(4) Only the first statement inside the do-while loop executes when the condition is false.

Ans. TRUE.

(5) In a do-while loop, the condition is written at the end of the loop.

Ans. TRUE.

6. Programming exercises:

A. Write the C program to find the summation of the following series.

(a) 1² + 2² + 3² + 4² + …..+ N²

Solution: Code:

``````#include <stdio.h>

int main() {

int N, sum = 0;

printf("Enter a positive integer N: ");

scanf("%d", &N);

for (int i = 1; i <= N; i++) {

sum += i * i;

}

printf("The sum of squares from 1² to %d² is: %d\n", N, sum);

return 0;

}``````

Output:

``````Enter a positive integer N: 5

The sum of squares from 1² to 5² is: 55``````

(b) 1³ + 2³ + 3³ + 4³ + …..+ N³

Solution:

Code:

``````#include <stdio.h>

int main() {

int i, N, sum = 0;

printf("Enter the value of N: ");

scanf("%d", &N);

for (i = 1; i <= N; i++) {

int cube = i * i * i;

sum = sum + cube;

}

printf("\nThe summation of cubes is %d\n", sum);

return 0;

}``````

Output:

``````Enter the value of N: 4

The summation of cubes is 100``````

(c) 1*2 + 2*3+ 3*4 + ……+ N*(N+1)

Solution: Code:

``````#include <stdio.h>

int main() {

int N, sum = 0;

printf("Enter a positive integer N: ");

scanf("%d", &N);

for (int i = 1; i <= N; i++) {

sum += i * (i + 1);

}

printf("The sum of products is: %d\n", sum);

return 0;

}``````

Output:

``````Enter a positive integer N: 5

The sum of products is: 55``````

B. Write a C program to continuously take a number as input and announce whether the number is odd or even.

Solution: Code:

``````#include <stdio.h>

int main() {

int num;

while (1) {  // Infinite loop

printf("Enter a number (0 to exit): ");

scanf("%d", &num);

if (num == 0) {

printf("Exiting the program. Goodbye!\n");

break;  // Exit the loop if 0 is entered

}

if (num % 2 == 0) {

printf("%d is an even number.\n", num);

} else {

printf("%d is an odd number.\n", num);

}

}

return 0;

}``````

Output:

``````Enter a number (0 to exit): 7

7 is an odd number.

Enter a number (0 to exit): 12

12 is an even number.

Enter a number (0 to exit): 0

Exiting the program. Goodbye!``````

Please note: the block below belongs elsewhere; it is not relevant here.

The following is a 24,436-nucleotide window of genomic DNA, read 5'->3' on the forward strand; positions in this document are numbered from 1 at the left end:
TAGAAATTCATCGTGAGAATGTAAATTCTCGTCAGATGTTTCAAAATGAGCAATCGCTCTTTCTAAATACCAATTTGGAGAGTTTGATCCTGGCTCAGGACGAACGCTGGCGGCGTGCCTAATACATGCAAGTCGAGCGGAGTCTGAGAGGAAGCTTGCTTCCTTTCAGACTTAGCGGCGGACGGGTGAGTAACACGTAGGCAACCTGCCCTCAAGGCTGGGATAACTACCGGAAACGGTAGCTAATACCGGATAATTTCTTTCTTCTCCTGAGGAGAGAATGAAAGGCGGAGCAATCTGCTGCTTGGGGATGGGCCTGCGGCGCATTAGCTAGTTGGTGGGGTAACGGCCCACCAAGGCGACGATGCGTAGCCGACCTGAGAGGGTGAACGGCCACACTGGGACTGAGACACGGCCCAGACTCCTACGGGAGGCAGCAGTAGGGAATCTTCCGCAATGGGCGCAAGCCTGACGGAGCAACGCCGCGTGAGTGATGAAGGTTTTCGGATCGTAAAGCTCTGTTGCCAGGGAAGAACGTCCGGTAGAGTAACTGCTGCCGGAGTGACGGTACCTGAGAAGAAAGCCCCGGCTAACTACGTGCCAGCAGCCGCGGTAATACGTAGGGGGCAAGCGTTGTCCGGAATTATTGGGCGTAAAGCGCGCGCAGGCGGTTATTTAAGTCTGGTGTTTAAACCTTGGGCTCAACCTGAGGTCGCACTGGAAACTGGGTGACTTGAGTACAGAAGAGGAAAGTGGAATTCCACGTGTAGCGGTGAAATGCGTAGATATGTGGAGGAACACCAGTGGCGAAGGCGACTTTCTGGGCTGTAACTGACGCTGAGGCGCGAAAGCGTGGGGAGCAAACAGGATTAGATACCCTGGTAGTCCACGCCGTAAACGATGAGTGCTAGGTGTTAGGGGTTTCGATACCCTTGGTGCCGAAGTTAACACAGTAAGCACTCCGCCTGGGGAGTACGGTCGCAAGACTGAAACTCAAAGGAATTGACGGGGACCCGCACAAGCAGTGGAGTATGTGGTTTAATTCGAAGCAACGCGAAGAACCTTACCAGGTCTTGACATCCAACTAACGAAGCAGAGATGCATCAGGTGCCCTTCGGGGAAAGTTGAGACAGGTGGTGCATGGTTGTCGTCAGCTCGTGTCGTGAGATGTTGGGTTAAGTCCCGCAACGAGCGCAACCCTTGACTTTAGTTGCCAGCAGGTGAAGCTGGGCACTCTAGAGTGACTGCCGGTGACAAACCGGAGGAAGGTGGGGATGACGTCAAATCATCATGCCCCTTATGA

C. Write the C program to display the following pattern.

1

1 1

1 1 1

1 1 1 1

1 1 1 1 1

Solution: Code:

``````#include <stdio.h>

int main() {

int rows;

printf("Enter the number of rows: ");

scanf("%d", &rows);

for (int i = 1; i <= rows; i++) {

for (int j = 1; j <= i; j++) {

printf("1 ");

}

printf("\n");

}

return 0;

}``````

Output:

``````Enter the number of rows: 5

1

1 1

1 1 1

1 1 1 1

1 1 1 1 1``````

D. Write the C program to display the following pattern.

5

5 4

5 4 3

5 4 3 2

5 4 3 2 1

Solution: Code:

``````#include <stdio.h>

int main() {

int rows;

printf("Enter the number of rows: ");

scanf("%d", &rows);

for (int i = 1; i <= rows; i++) {

for (int j = 5; j >= 6 - i; j--) {

printf("%d ", j);

}

printf("\n");

}

return 0;

}``````

Output:

``````Enter the number of rows: 5

5

5 4

5 4 3

5 4 3 2

5 4 3 2 1``````

E. Write the C program to display the following pattern.

5 4 3 2 1

5 4 3 2

5 4 3

5 4

5

Solution: Code:

``````#include <stdio.h>

int main() {

int rows;

printf("Enter the number of rows: ");

scanf("%d", &rows);

for (int i = 1; i <= rows; i++) {

for (int j = 5; j >= i; j--) {

printf("%d ", j);

}

printf("\n");

}

return 0;
}``````

Output:

``````Enter the number of rows: 5

5 4 3 2 1

5 4 3 2

5 4 3

5 4

5``````

### 1 thought on “Class 10 Computer Science Chapter 4 Introduction To Loops”

1. NEET aspirant

Kindly correct the true and false statements.
Most of them are wrongly answered otherwise everything else is quite helpful.